Gold production in the second half of 2016 is expected to be lower than the first half as a result of lower gold grades, lower grade zones in the mining sequence. Chelopech cash cost per ton of ore milled continues to decline. As a result of the optimization work and were at $33.72 per ton in the second quarter. Cash cost per ounce of gold and copper concentrate was $393 in the quarter. In December we announced a 4.2 million ton increase in the measured and indicated mineral resource of the Chelopech, some additional mineralizations surrounding the [indiscernible], we drilled 4300 meters in the second quarter in this area and the drill results continue to confirm economic grades and continuity as well as some extensions of this resource.
Once sufficient drilled definition is completed a study will be undertaken to determine technical and economic viability for extraction and a mine plan for this area will be developed. Further exploration drilling is planned for 2016 and 2017 and possible expanse into 2.5 million tons per annum will be evaluated as part of the inspection.
In our regional exploration program around Chelopech we have identified a new target area known as the southeast [indiscernible] zone located to the southeast of existing mine block. This zone is approximately 700 meters in length and 150 meters in width and drilling to test this zone with underground and surface drill hole is expected to start in September of 2016. At our [indiscernible] smelter, complex concentrate smelter the 44,545 tons in the second quarter was in line with expectation. The annual maintenance shutdown commenced on June 18, 2016 and sought a return to operations on July 16 2016. Complex concentrate smelted during the first six months of 2016 up 101,967 tons was 5% higher than the corresponding period at 2015, due primarily to increased availability of the [indiscernible] grid and a timing of the annual maintenance shutdown.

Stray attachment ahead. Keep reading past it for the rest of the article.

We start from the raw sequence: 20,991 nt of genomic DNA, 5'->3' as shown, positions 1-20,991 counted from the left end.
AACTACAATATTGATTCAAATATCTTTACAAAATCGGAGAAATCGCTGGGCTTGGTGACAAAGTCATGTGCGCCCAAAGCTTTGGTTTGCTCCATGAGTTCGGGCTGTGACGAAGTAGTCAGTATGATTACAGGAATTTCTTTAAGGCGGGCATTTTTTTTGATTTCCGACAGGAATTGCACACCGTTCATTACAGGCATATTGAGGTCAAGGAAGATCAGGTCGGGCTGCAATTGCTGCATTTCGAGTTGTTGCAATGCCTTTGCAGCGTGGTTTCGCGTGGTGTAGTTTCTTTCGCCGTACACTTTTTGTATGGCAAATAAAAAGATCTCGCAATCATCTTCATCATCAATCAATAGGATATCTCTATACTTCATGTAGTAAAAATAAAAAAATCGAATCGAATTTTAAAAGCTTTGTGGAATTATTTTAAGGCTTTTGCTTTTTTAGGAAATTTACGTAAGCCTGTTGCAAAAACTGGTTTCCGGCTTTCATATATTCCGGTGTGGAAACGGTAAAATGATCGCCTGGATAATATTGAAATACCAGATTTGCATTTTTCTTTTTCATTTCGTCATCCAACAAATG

Reduced auction supply from one of the two auction implants [indiscernible] smelted throughput in May. These [indiscernible] were addressed during the maintenance shutdown in June in the off season supply is now back to full capacity. The after plan commenced commercial production in the first quarter in the first quarter of 2015 and operated as planned in the first half of 2016 producing 92,314 tons of acid. The operation of the new copper convertors stabilized during the second quarter of 2016 contributing to a decrease in the second handed material that accumulated during the construction and commissioning of the new acid plan convertor as well as reduced variability and estimated deductions for metal exposures. Secondary material levels are expected to continue to decline in the second half of 2016 and in 2017 resulting in reduced variability and deductions for metal exposures and stockpile interest.
Unfortunately only shortly after completing the annual part of recruiting and restarting north to normal operations, a country wide power outage in Namibia occurred on July 22nd. During the power outage backup systems for power and cooling water did not operate as expected which caused a cooling water leak in the furnace roof to enter the [indiscernible] product and compromise the integrity of the refectory running. No one was hurt in the incident however repairs to the roof and furnace [indiscernible] are expected to take three weeks, resulting in a reduction in throughput of approximately 22,000 tons. Complex concentrate smelter in 2016 is now expected to raise between 200,000 and 220,000 tons. Most of the repair cost will be covered by insurance. Full investigation of the instrument is underway and will address all measures to prevent any re occurrence. We continue to advance software stacks and projects that can actually increase throughput of complex concentrate into as much as 370,000 tons per annum.
Feasibility study is underway and expected to be completed in Q4 of 2016. Commercial discussions are underway to secure sufficient complex concentrate fee to build the expanded capacity and [indiscernible] permitting work as we go. We continue to explore potential partnerships, partnerships for systemic funding of this expansion. At [indiscernible] permitting progress continues on plan. Land use pre designating were received in February and land purchase was completed in May. All documents for final construction permit were submitted in June and a permit is expected any day now.